8. In the title of your article it even says "bans most" not all. Flights to and from China were still allowed at the time for business purposes. From your article, arguable the biggest airline in the USA: "Delta plans to wait until Feb. 6 to suspend China operations to help travelers in China leave the country. It said the stoppage will continue through April 30." Flights to and from china from USA were still available as late as February 13th: https://www.forbes.com/sites/tedreed/2020/02/13/you-can-still-fly-us-to-china-if-you-need-to-go/#23b1eaa9637f
  9. Its not necessarily about the amount of ventilators, but where they are located and who they are currently being used on. Half those ventilators are for kids too. For adults, this number is 197 per million according to this published medical survey. Going to grand forks, a population of ~60,000 people, that gives grand forks a comparative total of roughly 13 ventilators. I rounded up for you. These ventilators are still needed for the typical patients. So all it is going to take for our own infrastructure to start struggling is a few severe cases. I posted another article below that is titled "Allocation of Ventilators in a Public Health Disaster", published in 2008, that goes into detail on what medical professionals actually need to deal with on the frontline. https://www.ncbi.nlm.nih.gov/pubmed/21149215 https://www.cambridge.org/core/services/aop-cambridge-core/content/view/687DAE3F9B11939B5EFD5AB7DA5013B1/S193578930000077Xa.pdf/allocation_of_ventilators_in_a_public_health_disaster.pdf I personally would not take any advice on a pandemic seriously from some dude on twitter named "EconTalker" who only has a degree in economics, but you do you ☺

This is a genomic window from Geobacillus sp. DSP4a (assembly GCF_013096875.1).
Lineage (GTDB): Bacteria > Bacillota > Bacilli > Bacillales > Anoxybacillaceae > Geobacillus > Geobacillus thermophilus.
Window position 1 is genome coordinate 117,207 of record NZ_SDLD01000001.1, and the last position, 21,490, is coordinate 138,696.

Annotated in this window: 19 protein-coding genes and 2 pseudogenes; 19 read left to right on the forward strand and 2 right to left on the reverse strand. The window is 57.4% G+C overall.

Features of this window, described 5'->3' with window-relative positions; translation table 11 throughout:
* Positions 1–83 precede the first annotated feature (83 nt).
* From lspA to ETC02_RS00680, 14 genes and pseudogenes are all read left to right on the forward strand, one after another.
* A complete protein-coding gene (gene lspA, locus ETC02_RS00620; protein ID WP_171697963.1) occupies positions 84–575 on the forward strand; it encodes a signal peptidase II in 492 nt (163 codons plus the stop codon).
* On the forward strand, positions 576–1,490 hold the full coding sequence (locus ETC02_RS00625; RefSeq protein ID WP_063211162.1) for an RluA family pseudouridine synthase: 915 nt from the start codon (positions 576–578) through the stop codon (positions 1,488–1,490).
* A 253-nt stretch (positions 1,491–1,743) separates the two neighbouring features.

10. The same people have already been calling him a racist for years? Not a good battle to pick. Besides. You have your facts backwards. There were still flights from china into the USA up until March 3rd. Only outgoing flights to China were outright banned before February. https://www.reuters.com/article/us-china-health-delta-air/major-us-airlines-cancel-china-flights-as-government-steps-up-warnings-idUSKBN1ZU25I https://www.bloomberg.com/graphics/2020-china-coronavirus-airlines-business-effects/ https://www.cnbc.com/2020/02/06/coronavirus-china-becomes-increasingly-isolated-as-airlines-pull-out.html
  11. What is the point of this video? Did our leaders act appropriately or not? Trump is our leader and acted exactly the same as those criticized in this video, so it just comes off as hypocritical. Worse yet is the timeline in this video. The dates referenced in this video were February 2nd. A full 24 days before Trump famously said "[W]hen you have 15 people, and the 15 within a couple of days is going to be down to close to zero, that's a pretty good job we've done." This is a similar reaction to those mentioned in the video, except there were no US cases on February 2nd, and there were only 15 cases on February 26th. In the context of this video, Trump seems agree with their takes on things not being a big deal while simultaneously being several weeks behind the reaction of the general populace. Not a great look when you think about it tbh